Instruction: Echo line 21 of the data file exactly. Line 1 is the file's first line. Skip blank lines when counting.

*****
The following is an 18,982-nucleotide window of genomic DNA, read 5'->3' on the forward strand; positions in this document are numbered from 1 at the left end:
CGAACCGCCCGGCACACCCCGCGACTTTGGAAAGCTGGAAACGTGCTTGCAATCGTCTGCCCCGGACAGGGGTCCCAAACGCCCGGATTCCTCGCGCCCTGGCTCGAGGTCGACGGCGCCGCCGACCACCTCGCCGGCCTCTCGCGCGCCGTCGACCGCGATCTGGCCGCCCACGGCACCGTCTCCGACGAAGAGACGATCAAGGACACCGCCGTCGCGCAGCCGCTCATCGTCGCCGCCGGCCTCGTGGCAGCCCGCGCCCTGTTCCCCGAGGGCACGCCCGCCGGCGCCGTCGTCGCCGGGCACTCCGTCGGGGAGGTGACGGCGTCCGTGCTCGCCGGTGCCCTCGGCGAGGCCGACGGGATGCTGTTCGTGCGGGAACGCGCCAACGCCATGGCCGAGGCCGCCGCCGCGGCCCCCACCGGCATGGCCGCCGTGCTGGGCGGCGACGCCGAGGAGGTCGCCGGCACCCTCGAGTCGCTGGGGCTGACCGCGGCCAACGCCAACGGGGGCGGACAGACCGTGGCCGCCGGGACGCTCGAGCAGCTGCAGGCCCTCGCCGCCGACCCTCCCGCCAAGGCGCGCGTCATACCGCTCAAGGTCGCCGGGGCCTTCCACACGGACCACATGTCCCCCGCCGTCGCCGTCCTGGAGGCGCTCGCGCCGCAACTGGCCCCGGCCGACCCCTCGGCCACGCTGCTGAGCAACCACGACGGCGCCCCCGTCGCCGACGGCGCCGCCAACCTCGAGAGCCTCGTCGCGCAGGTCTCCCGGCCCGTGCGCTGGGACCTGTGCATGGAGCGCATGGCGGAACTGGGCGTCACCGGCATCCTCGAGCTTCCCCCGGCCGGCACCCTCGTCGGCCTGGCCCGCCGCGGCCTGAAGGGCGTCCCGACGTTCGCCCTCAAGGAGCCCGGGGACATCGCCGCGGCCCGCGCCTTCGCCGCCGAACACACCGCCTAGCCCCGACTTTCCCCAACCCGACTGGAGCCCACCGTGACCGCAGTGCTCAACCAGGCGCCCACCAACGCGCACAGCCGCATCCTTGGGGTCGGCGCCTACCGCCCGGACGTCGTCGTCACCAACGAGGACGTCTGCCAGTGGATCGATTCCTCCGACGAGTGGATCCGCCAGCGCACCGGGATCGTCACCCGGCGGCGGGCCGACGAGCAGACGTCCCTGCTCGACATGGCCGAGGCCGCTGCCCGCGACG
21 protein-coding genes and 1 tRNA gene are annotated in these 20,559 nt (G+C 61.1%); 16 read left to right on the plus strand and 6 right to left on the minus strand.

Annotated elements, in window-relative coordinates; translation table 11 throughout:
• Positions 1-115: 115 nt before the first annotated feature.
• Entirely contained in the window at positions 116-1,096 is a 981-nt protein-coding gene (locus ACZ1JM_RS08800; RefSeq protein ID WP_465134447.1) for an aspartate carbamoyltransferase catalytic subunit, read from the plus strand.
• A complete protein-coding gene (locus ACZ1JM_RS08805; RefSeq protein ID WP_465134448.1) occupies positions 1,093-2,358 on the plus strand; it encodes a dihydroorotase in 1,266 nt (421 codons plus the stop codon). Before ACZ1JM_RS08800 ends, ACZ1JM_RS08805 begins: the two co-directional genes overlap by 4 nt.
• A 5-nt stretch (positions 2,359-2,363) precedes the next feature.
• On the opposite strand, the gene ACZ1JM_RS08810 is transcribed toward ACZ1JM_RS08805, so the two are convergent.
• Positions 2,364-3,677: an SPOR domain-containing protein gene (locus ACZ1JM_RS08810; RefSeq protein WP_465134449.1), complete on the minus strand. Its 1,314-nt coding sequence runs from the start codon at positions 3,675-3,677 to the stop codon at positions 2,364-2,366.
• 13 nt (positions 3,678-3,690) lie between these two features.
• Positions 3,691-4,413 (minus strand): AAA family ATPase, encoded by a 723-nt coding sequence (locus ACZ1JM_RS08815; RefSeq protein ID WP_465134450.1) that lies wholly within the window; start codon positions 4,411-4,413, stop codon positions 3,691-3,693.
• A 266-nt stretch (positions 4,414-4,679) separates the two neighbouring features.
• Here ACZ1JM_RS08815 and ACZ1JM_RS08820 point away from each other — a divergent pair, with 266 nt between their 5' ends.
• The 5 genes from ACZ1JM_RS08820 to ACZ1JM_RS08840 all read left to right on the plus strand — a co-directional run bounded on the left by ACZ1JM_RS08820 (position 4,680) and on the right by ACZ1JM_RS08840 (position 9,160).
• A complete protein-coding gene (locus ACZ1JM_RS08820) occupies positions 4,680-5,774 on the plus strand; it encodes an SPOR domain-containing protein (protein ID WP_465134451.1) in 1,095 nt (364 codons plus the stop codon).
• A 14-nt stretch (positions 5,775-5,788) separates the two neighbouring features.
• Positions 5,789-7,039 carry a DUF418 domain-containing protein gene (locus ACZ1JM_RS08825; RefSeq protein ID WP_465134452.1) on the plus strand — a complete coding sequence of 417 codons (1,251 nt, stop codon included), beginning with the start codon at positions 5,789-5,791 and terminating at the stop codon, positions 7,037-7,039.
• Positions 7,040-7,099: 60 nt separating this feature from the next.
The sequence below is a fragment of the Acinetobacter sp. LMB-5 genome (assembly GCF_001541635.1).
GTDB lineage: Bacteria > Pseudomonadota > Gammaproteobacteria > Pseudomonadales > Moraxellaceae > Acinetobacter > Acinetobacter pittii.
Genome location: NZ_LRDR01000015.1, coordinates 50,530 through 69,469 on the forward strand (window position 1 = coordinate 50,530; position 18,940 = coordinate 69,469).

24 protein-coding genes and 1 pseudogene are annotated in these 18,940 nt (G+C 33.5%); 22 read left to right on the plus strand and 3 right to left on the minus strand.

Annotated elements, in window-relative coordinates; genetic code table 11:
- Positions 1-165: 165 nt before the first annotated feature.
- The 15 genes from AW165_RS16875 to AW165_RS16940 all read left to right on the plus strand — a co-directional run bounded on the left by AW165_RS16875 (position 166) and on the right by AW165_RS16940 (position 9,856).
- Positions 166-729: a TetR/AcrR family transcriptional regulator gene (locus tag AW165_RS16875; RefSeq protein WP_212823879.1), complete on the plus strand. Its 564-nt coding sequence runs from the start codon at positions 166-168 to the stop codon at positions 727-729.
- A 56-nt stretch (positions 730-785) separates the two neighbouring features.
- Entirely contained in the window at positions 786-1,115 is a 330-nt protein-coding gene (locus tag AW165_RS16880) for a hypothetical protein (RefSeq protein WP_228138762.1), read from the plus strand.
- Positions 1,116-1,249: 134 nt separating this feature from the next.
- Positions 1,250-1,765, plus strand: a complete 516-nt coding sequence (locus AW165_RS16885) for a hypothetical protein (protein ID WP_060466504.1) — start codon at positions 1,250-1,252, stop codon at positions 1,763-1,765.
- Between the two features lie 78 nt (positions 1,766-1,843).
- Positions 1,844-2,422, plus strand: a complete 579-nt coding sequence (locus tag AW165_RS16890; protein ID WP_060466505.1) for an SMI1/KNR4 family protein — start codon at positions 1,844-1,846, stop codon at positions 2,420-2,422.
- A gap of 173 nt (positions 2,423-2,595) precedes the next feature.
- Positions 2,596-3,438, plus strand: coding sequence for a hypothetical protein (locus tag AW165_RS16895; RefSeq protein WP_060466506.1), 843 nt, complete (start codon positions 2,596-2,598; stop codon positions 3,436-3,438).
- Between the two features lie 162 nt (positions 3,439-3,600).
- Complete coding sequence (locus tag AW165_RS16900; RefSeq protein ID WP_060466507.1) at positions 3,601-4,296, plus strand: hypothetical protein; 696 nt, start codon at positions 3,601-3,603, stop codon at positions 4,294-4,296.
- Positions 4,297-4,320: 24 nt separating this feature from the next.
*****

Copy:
GTDB lineage: Bacteria > Pseudomonadota > Gammaproteobacteria > Pseudomonadales > Moraxellaceae > Acinetobacter > Acinetobacter pittii.